Booknote: “The Preacher’s Catechism” by Lewis Allen

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Many years ago someone pointed out to me that one of the principal values of a catechism is to teach us to ask the right questions. Since the 17th century, the Westminster Shorter Catechism has taught believers to ask the right questions about the Bible, the Trinity, the person and work of Christ, man’s duty to God, the way of salvation, and the means of grace (the preaching of the word, sacraments, and prayer).

Employing the Westminster Shorter Catechism as his model, Lewis Allen’s The Preacher’s Catechism helps ministers ask the right questions about life and ministry.

The book’s 43 brief chapters, each in question and answer format, are divided into four sections:

  • The Glory of God and the Greatness of Preaching
  • Jesus for Preachers
  • Loving the Word
  • Preaching with Conviction

Hardworking pastors, frequently weary and discouraged, and who easily lose sight of what is most important in ministry, will find this book a treasure.

A sampling of its riches:

“What is God’s chief end in preaching? God’s chief end in preaching is to glorify his name.” “What is your heartbeat? Do you love to preach, or do you love the One you preach? Do you love to prep your sermons, enjoying the hard mental and spiritual work, or do you love the One you are discovering more about? . . . Our challenge as preachers is to remain lovers, to refuse to let our calling, however important and exciting, obscure our primary calling to be captivated ourselves by God’s love in Jesus Christ.”

“Surely we preachers don’t have to suffer, do we?” We have no choice but every help as we follow the Jesus who chose to suffer.” “Endure hardship. Not because it is good for you, like a diet or exercise, but because Jesus did, and our calling is to be transformed into the image of his holiness. Quoting Warfield: “Self-sacrifice brought Christ into the world. And self-sacrifice will lead us, his followers, not away from but into the midst of men. Wherever men suffer, there will we be to comfort. Wherever men strive, there will we be to help. Wherever men fail, there will we be to uplift. Wherever men succeed, there will we be to rejoice. The path of self-sacrifice is the path to glory.”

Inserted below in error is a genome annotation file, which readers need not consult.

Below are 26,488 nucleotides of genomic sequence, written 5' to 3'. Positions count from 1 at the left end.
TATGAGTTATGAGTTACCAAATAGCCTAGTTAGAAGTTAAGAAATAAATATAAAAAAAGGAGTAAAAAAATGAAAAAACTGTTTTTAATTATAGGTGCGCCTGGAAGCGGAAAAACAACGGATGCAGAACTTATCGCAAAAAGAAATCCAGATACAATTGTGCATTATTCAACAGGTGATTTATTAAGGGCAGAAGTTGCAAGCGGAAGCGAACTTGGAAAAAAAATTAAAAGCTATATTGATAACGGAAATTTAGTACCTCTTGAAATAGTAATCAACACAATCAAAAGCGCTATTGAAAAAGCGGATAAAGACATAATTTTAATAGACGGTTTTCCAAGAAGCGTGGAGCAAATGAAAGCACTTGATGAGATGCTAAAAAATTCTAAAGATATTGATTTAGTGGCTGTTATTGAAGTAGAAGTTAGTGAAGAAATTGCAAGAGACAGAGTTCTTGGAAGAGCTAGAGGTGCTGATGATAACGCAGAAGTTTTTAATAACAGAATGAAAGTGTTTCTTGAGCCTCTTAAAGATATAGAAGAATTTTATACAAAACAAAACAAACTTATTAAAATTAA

“What does the fifth commandment teach us? You shall honor those who preached the Word of God to you, and obey what they taught you.” “Rather than waiting to be respected (which is never taught in the Bible), preachers need to work out how to give honor as they should. . . . All of us have been deeply influenced by other preachers. Some are now in glory, many of whom, known to us only through their books, have been there for centuries; and others we will never meet though their ministries continue to bless us through the sermons we download. . . . Honor them. . . . Honor the preachers who are in your life, too. The best and most godly preachers seek out others who share their calling. There’s no competition or jockeying for attention. Godly preachers serve each other with support and advice when requested. Preachers who avoid local brothers engaged in the same work show an integrity gap: who wouldn’t want to support and be supported by brother preachers? Where is the honoring in avoidance?”

“What happens when preachers actually believe in Jesus? A preacher living close to the cross and relying on grace is a fearsome weapon in the hands of God.” “Be a man of the cross. We are never more in awe of the work of Christ for us, and then able to serve our hears that when we are on our knees, confessing our need of forgiving grace in repentance. The gospel we preach must be the gospel we consciously rely on. And what we rely on, we love.”

Asking the right questions is indispensable to a fruitful and enduring ministry. The Preacher’s Catechism supplies just the right questions.

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